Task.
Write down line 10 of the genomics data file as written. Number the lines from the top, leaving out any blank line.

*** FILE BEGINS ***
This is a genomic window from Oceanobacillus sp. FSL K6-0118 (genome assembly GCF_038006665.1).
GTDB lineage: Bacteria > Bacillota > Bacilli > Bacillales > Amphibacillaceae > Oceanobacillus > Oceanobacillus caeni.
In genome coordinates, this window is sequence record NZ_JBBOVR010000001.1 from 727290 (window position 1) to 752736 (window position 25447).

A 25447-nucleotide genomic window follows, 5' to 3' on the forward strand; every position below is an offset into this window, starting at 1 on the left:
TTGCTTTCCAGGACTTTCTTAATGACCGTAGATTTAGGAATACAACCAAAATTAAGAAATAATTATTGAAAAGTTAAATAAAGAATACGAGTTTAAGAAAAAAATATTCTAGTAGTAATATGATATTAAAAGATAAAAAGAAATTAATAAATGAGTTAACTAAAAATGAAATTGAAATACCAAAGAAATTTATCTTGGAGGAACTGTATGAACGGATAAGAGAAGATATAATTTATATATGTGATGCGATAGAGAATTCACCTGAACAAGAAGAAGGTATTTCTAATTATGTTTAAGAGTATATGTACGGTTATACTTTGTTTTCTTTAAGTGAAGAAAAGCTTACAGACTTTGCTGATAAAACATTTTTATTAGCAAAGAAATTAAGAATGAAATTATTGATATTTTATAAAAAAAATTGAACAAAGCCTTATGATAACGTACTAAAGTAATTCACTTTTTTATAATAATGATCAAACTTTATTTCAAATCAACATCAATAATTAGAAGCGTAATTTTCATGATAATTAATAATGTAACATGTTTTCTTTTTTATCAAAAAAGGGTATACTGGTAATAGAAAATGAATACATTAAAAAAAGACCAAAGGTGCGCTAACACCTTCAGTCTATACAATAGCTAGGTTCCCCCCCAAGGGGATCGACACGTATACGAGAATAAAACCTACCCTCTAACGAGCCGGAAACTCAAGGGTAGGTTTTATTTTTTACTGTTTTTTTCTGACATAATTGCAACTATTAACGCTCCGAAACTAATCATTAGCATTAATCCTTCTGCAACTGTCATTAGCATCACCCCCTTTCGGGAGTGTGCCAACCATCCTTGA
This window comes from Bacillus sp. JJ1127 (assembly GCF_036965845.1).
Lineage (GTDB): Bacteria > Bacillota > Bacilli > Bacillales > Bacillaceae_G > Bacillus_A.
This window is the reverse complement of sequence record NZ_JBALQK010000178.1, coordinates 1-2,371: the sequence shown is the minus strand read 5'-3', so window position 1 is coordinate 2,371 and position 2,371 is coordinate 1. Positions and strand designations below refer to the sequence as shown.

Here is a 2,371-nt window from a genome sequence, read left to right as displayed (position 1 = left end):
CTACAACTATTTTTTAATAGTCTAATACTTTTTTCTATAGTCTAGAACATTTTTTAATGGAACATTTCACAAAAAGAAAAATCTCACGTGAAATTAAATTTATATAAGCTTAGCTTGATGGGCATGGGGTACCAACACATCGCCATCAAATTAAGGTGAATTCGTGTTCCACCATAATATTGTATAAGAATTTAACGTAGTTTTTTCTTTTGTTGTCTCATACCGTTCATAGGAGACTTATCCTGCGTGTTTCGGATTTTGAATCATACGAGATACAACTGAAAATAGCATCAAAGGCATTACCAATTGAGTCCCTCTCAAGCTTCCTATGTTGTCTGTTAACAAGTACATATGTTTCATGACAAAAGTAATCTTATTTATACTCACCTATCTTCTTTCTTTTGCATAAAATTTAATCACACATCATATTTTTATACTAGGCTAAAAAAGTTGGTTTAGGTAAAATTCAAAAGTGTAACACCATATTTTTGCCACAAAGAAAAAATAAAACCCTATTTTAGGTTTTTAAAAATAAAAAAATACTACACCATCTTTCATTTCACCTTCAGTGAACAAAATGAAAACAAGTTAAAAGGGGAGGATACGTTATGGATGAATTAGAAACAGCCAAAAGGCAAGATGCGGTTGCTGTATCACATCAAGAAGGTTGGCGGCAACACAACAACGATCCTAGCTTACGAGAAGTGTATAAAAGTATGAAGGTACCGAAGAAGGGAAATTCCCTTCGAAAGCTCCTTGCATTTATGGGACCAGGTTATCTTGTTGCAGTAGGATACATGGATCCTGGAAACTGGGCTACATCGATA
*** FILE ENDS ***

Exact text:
CTACAACTATTTTTTAATAGTCTAATACTTTTTTCTATAGTCTAGAACATTTTTTAATGGAACATTTCACAAAAAGAAAAATCTCACGTGAAATTAAATTTATATAAGCTTAGCTTGATGGGCATGGGGTACCAACACATCGCCATCAAATTAAGGTGAATTCGTGTTCCACCATAATATTGTATAAGAATTTAACGTAGTTTTTTCTTTTGTTGTCTCATACCGTTCATAGGAGACTTATCCTGCGTGTTTCGGATTTTGAATCATACGAGATACAACTGAAAATAGCATCAAAGGCATTACCAATTGAGTCCCTCTCAAGCTTCCTATGTTGTCTGTTAACAAGTACATATGTTTCATGACAAAAGTAATCTTATTTATACTCACCTATCTTCTTTCTTTTGCATAAAATTTAATCACACATCATATTTTTATACTAGGCTAAAAAAGTTGGTTTAGGTAAAATTCAAAAGTGTAACACCATATTTTTGCCACAAAGAAAAAATAAAACCCTATTTTAGGTTTTTAAAAATAAAAAAATACTACACCATCTTTCATTTCACCTTCAGTGAACAAAATGAAAACAAGTTAAAAGGGGAGGATACGTTATGGATGAATTAGAAACAGCCAAAAGGCAAGATGCGGTTGCTGTATCACATCAAGAAGGTTGGCGGCAACACAACAACGATCCTAGCTTACGAGAAGTGTATAAAAGTATGAAGGTACCGAAGAAGGGAAATTCCCTTCGAAAGCTCCTTGCATTTATGGGACCAGGTTATCTTGTTGCAGTAGGATACATGGATCCTGGAAACTGGGCTACATCGATA